Developing Cities Climb on Board for Sustainable Public Transport Mon, Aug 21, 2006
GEF-backed Bus to Cycle Ways Projects Promise Significant Cuts in Climate Change Emissions and City-Wide Air Pollution - Third GEF Assembly Cape Town 29-30 August 2006 GEF-backed Bus to Cycle Ways Projects Promise Significant Cuts in Climate Change Emissions and City-Wide Air Pollution
Third GEF Assembly Cape Town 29-30 August
Washington, 21 August 2006 - A 21st century public transport project is getting underway in Jakarta in a move highlighting growing determination to cut greenhouse gas emissions in the fast growing cities of Africa, Asia and Latin America.
The nearly $200 million Indonesian Bus Rapid Transport (BRT) project in aims to cut greenhouse gas emissions by over 30 million tonnes over 20 years partly by orchestrating a 30 per cent increase in passengers switching from private automobiles to buses.
The project, being funded with a nearly $6 million grant from the Washington-based Global Environment Facility (GEF), is also likely to have significant health and economic benefits for the cities and communities concerned.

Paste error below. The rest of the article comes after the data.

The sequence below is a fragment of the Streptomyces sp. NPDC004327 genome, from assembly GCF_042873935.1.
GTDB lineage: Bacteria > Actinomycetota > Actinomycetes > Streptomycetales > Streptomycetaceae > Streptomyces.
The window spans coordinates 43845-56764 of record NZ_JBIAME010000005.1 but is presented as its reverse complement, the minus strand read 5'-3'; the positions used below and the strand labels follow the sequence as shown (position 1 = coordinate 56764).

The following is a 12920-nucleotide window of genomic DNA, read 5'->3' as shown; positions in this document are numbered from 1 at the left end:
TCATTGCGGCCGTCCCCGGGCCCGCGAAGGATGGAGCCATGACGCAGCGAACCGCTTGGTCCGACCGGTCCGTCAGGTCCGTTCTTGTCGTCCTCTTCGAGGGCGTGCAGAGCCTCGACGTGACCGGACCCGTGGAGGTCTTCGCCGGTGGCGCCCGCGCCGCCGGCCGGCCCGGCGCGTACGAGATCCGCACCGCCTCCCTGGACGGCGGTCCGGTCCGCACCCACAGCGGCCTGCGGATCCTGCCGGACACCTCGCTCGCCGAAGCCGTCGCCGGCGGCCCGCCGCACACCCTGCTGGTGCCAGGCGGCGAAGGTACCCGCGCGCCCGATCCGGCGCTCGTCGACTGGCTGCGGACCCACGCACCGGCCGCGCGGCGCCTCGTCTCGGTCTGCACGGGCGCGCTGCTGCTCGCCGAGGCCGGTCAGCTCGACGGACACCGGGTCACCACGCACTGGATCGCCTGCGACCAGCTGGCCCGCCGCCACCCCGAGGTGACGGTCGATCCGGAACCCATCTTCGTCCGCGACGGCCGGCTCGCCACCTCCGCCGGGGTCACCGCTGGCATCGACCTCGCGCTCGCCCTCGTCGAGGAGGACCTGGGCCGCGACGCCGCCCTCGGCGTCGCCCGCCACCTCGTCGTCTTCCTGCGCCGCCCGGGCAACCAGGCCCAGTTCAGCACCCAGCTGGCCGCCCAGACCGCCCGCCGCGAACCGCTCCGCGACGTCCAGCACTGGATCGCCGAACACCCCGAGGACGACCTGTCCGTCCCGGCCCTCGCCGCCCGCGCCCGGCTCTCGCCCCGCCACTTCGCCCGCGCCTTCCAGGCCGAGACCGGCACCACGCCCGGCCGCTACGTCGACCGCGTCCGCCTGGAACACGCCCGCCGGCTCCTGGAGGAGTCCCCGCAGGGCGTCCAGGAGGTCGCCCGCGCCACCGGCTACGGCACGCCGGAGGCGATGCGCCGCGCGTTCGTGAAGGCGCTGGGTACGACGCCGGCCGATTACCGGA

These are underlined in new findings, being presented to the Third GEF Assembly taking place in Cape Town at the end of August, from similar, on-going, public transport projects.
In Mexico City, where GEF projects are supporting BRT schemes alongside cycle-ways and new traffic measures, a 10 per cent cut in transport-related smog and fine air particles are expected to achieve average annual benefits of over $750 million.
Under a second scenario (see notes to editors 1) the overall average health and environmental benefits could be even higher at some $2 billion annually.
The Marikina bikeway project, which is focusing on safe cycle ways in Manila, Philippines, plans to double the share of journeys by pedal power by 2015.
It is estimated that for every dollar of the around $2 million invested there will be a two dollar return in health and wider environmental benefits.
Such projects are also helping to boost the incomes of local, often poor, people according to the new analysis by the World Bank which is one of the implementing agencies of GEF-funded initiatives.
The World Bank’s report to the Assembly highlights Peru: ”Analysis of the Lima project shows that use of bicycles twice a day results in per capita savings of up to $7.60 per month”. (please see notes to editors 2 )
The amount of money saved is equivalent to just under 10 per cent of a Lima resident’s monthly energy bill.